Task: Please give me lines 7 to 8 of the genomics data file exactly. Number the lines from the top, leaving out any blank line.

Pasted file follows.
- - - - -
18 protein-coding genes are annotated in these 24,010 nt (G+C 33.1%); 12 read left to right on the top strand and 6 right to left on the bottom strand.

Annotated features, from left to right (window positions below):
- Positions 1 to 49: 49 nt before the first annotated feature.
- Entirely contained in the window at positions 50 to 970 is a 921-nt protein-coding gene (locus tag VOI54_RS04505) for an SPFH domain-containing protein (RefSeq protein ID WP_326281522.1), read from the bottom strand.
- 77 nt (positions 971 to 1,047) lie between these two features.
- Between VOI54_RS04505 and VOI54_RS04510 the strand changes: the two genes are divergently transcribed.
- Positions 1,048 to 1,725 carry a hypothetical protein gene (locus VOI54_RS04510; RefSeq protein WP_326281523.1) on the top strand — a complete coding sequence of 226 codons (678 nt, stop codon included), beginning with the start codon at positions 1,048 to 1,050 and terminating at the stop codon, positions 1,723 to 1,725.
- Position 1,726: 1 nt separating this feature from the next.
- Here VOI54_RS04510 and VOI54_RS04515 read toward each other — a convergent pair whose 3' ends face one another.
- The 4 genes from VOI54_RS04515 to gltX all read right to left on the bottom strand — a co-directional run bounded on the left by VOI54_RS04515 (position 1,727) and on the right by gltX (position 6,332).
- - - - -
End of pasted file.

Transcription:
- Positions 1,048 to 1,725 carry a hypothetical protein gene (locus VOI54_RS04510; RefSeq protein WP_326281523.1) on the top strand — a complete coding sequence of 226 codons (678 nt, stop codon included), beginning with the start codon at positions 1,048 to 1,050 and terminating at the stop codon, positions 1,723 to 1,725.
- Position 1,726: 1 nt separating this feature from the next.